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How to celebrate Christmas like a Portuguese

a person holding food


In Portugal, Christmas means two things: family and food. And when it comes to family, the more, the merrier. Grandparents tend to be the center of the celebrations and, usually, it is at the grandparents’ house that the family gathers to celebrate. The food is what is on everyone’s mind. It should be enough to feed a literal army, and with enough variety to satisfy everyone involved.

Like in many other countries in Europe, the main event is Christmas Eve, on the evening of the 24th, although the 25th is also a day spent with the family, extending the Christmas cheer for another day. 


If you want to see a play-by-play of Christmas in Portugal, read along: 


December 24th, 9AM

The day will start early, and the kitchen will be busy all throughout the journey, since most food needs to be made on the same day. The most time consuming process will be the preparation of the desserts, since so many of them have to be fried, so that starts as early as possible. There’s a lot of different recipes that vary according to the different parts of the country. The most famous are sonhos and filhós, sweet doughs often enriched with pumpkin, sweet potato, chickpeas or carrots; azevias, coscorões and rabanadas, which are the Portuguese version of a French toast, eaten almost exclusively during the Christmas holidays. But there are infinite regional varieties of fried sweet treats, known nationwide as fritos de Natal. What all of them seem to have in common is the method (frying), the use of an incredible amount of eggs, and the presence of cinnamon and orange or lemon as an aromatic (no, vanilla is not used in traditional Portuguese baking).  All of this variety will mean hours in front of the stove, and the cook is bound to end up smelling of oil and cinnamon.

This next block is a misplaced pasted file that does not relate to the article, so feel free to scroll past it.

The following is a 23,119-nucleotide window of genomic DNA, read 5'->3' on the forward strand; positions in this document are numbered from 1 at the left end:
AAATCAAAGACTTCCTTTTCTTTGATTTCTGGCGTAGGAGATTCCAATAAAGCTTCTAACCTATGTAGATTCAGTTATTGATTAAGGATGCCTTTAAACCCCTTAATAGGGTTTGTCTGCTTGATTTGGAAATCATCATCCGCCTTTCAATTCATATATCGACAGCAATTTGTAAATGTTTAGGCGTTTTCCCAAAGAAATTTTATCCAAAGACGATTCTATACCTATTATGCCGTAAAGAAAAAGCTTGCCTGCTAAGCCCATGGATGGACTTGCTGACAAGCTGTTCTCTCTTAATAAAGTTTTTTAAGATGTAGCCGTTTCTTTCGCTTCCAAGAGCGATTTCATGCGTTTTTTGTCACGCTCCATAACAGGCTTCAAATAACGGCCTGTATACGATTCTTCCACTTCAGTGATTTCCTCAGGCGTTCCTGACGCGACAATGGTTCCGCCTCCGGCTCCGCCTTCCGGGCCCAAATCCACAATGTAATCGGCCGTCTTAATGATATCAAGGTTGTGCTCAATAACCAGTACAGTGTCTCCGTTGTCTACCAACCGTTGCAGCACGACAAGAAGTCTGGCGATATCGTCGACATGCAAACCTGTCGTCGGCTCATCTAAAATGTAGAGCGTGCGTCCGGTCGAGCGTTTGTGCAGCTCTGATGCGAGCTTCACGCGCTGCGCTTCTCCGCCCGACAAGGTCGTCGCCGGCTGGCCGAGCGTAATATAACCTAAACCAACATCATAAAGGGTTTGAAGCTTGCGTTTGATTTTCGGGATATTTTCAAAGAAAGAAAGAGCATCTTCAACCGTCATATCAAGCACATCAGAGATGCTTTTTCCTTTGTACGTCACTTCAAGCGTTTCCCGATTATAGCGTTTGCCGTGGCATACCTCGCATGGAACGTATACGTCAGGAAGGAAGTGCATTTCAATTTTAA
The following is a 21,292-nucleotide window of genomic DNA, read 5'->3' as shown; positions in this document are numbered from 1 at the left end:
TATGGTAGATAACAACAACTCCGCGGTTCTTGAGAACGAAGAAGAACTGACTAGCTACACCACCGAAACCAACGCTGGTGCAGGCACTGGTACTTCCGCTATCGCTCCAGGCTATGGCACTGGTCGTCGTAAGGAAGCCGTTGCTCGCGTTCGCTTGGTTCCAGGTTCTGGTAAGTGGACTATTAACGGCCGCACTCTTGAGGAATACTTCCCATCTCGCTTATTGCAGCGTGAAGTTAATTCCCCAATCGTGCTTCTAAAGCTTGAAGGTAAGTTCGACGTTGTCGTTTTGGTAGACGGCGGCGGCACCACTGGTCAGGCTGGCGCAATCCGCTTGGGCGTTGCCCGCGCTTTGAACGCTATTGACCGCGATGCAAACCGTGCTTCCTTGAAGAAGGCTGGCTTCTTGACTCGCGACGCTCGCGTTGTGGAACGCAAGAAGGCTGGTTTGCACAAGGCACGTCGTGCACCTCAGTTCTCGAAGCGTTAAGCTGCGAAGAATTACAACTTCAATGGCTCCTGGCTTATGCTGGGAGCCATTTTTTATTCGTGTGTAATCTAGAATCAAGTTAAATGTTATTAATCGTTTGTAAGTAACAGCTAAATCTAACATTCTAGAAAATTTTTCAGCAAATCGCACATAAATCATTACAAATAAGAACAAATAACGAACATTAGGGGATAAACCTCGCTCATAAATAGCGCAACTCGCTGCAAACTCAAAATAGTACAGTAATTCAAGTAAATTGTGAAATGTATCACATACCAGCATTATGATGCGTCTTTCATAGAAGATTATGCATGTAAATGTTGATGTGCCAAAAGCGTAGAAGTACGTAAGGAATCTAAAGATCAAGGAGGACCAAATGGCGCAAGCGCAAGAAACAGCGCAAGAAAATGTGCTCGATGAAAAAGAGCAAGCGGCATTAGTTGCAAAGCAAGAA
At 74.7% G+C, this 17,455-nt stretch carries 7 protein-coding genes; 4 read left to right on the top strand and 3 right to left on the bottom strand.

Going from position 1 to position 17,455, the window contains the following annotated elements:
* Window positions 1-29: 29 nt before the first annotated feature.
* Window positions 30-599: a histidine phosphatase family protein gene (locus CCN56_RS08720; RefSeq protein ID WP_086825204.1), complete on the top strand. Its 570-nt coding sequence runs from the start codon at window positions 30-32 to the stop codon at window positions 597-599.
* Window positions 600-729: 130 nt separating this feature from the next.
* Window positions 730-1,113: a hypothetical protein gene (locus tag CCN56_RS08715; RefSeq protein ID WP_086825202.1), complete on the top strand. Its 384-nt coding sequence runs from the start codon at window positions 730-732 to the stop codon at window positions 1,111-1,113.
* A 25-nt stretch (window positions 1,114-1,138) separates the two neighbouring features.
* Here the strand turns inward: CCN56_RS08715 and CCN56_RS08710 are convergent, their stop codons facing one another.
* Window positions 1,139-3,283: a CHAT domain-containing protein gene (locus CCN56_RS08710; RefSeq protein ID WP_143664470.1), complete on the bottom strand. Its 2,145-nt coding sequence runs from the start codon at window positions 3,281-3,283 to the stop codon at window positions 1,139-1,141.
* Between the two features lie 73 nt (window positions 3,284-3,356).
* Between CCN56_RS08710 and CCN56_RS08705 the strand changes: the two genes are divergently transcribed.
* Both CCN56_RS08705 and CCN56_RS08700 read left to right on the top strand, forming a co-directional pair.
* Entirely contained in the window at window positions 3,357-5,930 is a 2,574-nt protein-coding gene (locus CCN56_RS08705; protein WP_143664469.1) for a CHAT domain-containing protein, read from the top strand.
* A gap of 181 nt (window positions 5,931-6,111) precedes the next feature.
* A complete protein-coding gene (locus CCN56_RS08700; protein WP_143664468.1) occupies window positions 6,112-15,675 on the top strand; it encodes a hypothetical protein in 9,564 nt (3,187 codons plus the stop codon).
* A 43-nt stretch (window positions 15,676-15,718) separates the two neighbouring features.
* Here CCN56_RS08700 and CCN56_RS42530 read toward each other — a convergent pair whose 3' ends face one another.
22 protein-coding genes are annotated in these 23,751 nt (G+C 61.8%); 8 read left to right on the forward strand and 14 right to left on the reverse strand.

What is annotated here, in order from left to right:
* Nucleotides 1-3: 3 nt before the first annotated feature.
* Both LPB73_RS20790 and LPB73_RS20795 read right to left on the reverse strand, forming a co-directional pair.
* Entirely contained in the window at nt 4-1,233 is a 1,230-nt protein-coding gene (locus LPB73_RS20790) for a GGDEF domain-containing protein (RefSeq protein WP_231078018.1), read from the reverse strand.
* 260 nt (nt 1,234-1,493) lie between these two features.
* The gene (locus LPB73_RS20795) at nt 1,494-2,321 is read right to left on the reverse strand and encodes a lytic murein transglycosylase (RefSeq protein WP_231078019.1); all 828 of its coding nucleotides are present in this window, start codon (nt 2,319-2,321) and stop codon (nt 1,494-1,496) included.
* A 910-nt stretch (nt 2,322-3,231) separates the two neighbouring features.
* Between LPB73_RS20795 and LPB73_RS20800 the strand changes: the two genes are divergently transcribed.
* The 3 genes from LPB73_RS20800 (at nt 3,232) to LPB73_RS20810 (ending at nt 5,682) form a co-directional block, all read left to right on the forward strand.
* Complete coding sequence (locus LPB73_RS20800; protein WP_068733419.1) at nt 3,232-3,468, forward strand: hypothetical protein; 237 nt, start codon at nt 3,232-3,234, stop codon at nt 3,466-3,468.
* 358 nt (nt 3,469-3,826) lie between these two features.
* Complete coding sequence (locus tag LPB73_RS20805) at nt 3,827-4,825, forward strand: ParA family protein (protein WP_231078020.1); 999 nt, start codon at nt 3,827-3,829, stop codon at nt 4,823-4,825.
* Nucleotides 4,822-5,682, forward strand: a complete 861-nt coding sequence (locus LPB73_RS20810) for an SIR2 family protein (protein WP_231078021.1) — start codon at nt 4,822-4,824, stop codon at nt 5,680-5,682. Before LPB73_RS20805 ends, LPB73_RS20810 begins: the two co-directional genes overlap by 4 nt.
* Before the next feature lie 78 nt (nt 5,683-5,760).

a plate of food

Photo by Doces e Sobremesas


Those who want to stay away from fried foods still have some options, like the humble but delicious aletria, a simple dessert of Arabic origin, made with milk, sugar and vermicelli noodles, and flavored with (you guessed it) cinnamon sticks and lemon peels.


December 24th, 11AM 

While the frying is taking place, someone will have to take on the task of getting the items that are rarely homemade, but bought at the family’s favorite pastelaria. The king of these is aptly named bolo rei [inserir link para post de IG sobre onde comprar bolo rei em LX], a fruit cake that tastes more like a sweet bread, infused with Port wine and full of nuts, dried and candied fruit. For those who may not be into candied fruit, a variation called bolo rainha, that is queen cake), might be more suitable, and seems to be the favorite of the younger generations. 


a close up of food

Photo by Ruralea


Other traditionally store bought desserts include lampreia de ovos (pictured above), a truly epic (and cholesterol raising) dessert made essentially of sugar and egg yolks, as well as the broa castelar or, for the less traditional, the tronco de Natal (Yule log), a French chocolate cake that has become quite popular in Portugal in recent years. 

This trip to the pastelaria won’t be a relaxing one, since the poor souls tasked with this mission will be joining the many customers trying to get their fresh cakes, and if the Christmas treats were not ordered in advance, one might risk leaving the store empty handed. Also, for those who are not fans of spending the 24th getting oil burns from all the frying, pastelarias can also supply all the azevias and coscorões that one might need for a delightfully sweet Christmas Eve. 


December 24th, 6PM